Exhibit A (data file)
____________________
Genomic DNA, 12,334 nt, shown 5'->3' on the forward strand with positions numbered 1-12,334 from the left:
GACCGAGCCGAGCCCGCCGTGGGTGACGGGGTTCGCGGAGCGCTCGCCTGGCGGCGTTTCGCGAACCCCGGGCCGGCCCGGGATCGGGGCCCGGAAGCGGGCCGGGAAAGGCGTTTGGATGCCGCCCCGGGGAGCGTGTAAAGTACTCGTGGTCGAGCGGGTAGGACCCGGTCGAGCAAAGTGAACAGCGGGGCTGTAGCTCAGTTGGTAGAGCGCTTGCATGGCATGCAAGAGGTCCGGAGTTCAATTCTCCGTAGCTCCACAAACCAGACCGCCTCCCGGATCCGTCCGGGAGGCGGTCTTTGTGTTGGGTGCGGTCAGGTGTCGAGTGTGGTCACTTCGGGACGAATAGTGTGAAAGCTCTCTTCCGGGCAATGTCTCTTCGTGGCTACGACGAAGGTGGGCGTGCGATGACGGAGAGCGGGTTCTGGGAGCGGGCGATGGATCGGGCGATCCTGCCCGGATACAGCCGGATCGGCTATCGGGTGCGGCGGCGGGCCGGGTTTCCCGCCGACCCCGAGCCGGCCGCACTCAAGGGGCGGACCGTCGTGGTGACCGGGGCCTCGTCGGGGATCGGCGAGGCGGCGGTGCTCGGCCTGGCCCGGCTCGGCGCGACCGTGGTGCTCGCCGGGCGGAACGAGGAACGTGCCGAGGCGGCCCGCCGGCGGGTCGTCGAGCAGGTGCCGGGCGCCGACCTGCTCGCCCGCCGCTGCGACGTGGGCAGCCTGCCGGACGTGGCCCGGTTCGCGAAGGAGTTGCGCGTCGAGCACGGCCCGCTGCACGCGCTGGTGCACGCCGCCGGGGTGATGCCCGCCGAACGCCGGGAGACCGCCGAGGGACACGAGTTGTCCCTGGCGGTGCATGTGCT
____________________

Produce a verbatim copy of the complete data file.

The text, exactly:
Genomic DNA, 12,334 nt, shown 5'->3' on the forward strand with positions numbered 1-12,334 from the left:
GACCGAGCCGAGCCCGCCGTGGGTGACGGGGTTCGCGGAGCGCTCGCCTGGCGGCGTTTCGCGAACCCCGGGCCGGCCCGGGATCGGGGCCCGGAAGCGGGCCGGGAAAGGCGTTTGGATGCCGCCCCGGGGAGCGTGTAAAGTACTCGTGGTCGAGCGGGTAGGACCCGGTCGAGCAAAGTGAACAGCGGGGCTGTAGCTCAGTTGGTAGAGCGCTTGCATGGCATGCAAGAGGTCCGGAGTTCAATTCTCCGTAGCTCCACAAACCAGACCGCCTCCCGGATCCGTCCGGGAGGCGGTCTTTGTGTTGGGTGCGGTCAGGTGTCGAGTGTGGTCACTTCGGGACGAATAGTGTGAAAGCTCTCTTCCGGGCAATGTCTCTTCGTGGCTACGACGAAGGTGGGCGTGCGATGACGGAGAGCGGGTTCTGGGAGCGGGCGATGGATCGGGCGATCCTGCCCGGATACAGCCGGATCGGCTATCGGGTGCGGCGGCGGGCCGGGTTTCCCGCCGACCCCGAGCCGGCCGCACTCAAGGGGCGGACCGTCGTGGTGACCGGGGCCTCGTCGGGGATCGGCGAGGCGGCGGTGCTCGGCCTGGCCCGGCTCGGCGCGACCGTGGTGCTCGCCGGGCGGAACGAGGAACGTGCCGAGGCGGCCCGCCGGCGGGTCGTCGAGCAGGTGCCGGGCGCCGACCTGCTCGCCCGCCGCTGCGACGTGGGCAGCCTGCCGGACGTGGCCCGGTTCGCGAAGGAGTTGCGCGTCGAGCACGGCCCGCTGCACGCGCTGGTGCACGCCGCCGGGGTGATGCCCGCCGAACGCCGGGAGACCGCCGAGGGACACGAGTTGTCCCTGGCGGTGCATGTGCT